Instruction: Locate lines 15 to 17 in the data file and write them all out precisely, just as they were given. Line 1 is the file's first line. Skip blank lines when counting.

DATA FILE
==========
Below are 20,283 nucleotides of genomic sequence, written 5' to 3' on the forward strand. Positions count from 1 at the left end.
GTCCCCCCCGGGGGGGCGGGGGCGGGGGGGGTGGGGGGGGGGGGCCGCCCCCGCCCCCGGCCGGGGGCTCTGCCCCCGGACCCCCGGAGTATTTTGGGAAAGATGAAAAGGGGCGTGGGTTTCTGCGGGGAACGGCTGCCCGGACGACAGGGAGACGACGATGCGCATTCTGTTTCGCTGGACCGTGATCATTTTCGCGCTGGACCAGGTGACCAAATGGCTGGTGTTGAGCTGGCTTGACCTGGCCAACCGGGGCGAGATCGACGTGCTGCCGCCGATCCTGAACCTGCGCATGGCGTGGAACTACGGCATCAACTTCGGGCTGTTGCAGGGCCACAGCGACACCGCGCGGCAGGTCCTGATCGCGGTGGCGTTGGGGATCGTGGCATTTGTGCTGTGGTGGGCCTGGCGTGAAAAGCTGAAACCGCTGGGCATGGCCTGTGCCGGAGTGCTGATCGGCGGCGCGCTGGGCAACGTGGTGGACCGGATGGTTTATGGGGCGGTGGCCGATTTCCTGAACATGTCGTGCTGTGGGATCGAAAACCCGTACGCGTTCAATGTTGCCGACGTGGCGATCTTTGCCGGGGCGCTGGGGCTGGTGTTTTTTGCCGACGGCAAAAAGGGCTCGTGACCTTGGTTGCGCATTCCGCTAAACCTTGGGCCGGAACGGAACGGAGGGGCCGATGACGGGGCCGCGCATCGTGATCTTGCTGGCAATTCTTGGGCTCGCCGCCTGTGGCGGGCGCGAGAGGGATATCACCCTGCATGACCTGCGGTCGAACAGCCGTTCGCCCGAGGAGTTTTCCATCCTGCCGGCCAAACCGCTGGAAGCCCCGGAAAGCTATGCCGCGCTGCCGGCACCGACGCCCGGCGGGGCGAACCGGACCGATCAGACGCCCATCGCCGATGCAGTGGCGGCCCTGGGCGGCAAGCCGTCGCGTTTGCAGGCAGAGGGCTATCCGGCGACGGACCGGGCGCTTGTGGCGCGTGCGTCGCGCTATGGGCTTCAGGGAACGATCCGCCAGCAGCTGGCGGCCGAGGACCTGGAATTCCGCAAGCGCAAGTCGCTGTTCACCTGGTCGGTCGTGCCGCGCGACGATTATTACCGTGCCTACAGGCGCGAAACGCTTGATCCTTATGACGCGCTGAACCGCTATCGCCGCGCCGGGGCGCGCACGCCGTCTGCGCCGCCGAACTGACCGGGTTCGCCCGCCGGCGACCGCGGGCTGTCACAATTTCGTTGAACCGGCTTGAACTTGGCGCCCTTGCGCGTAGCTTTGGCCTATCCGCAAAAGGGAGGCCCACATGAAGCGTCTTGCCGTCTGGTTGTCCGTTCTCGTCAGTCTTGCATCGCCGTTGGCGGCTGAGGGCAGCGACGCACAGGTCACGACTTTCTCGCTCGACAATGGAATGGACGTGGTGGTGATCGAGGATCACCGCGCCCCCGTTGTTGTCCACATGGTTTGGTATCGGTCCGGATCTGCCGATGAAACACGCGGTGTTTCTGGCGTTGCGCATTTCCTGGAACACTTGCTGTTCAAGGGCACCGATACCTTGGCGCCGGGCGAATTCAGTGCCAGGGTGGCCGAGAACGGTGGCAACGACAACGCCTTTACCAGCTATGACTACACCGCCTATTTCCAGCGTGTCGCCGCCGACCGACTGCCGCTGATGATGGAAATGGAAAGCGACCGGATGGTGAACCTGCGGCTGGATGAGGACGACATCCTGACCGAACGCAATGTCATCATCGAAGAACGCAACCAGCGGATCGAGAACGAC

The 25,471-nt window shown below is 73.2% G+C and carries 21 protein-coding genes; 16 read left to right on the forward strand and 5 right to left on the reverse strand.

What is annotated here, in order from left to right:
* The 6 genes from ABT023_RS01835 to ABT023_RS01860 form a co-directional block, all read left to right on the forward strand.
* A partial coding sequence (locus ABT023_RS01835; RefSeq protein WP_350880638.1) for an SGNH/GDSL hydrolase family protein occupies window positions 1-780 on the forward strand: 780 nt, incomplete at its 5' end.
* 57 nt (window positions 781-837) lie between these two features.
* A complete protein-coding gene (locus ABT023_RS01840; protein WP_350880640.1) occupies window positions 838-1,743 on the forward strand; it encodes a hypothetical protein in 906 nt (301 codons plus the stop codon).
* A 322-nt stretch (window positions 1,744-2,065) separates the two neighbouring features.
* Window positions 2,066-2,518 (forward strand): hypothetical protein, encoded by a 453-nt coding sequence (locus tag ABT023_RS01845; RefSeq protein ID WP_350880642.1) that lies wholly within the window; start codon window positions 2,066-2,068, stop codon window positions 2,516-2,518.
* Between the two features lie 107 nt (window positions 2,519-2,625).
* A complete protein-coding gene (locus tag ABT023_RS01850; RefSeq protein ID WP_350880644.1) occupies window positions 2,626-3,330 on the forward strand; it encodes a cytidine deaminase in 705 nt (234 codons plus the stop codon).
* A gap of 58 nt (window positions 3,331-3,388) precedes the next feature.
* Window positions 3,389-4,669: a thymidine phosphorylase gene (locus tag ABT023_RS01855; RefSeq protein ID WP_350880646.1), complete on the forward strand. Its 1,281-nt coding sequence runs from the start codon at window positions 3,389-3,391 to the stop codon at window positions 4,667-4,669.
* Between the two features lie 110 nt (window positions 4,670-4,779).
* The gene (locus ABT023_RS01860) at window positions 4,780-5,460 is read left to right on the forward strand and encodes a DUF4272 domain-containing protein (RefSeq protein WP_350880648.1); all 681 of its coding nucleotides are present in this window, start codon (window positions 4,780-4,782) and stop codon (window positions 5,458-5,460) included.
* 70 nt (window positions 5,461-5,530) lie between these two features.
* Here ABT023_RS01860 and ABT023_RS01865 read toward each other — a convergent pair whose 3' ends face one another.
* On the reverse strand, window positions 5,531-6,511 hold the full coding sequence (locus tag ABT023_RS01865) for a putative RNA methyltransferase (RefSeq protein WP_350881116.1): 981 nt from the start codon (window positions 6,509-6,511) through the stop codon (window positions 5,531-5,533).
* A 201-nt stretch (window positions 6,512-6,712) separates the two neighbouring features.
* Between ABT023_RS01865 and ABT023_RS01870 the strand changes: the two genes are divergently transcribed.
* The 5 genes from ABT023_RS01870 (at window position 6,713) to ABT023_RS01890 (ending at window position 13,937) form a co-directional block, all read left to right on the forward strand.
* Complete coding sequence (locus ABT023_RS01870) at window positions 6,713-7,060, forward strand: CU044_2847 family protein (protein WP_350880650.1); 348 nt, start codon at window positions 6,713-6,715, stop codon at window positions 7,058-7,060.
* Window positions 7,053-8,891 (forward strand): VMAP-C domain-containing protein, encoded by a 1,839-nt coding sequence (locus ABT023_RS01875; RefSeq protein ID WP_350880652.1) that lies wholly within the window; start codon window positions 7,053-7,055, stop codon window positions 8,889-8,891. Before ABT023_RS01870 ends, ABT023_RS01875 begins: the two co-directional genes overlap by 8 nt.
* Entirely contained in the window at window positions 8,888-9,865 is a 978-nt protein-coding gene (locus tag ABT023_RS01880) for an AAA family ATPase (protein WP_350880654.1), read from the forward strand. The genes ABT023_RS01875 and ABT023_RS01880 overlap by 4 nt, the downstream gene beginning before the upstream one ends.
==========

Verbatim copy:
* Between the two features lie 110 nt (window positions 4,670-4,779).
* The gene (locus ABT023_RS01860) at window positions 4,780-5,460 is read left to right on the forward strand and encodes a DUF4272 domain-containing protein (RefSeq protein WP_350880648.1); all 681 of its coding nucleotides are present in this window, start codon (window positions 4,780-4,782) and stop codon (window positions 5,458-5,460) included.
* 70 nt (window positions 5,461-5,530) lie between these two features.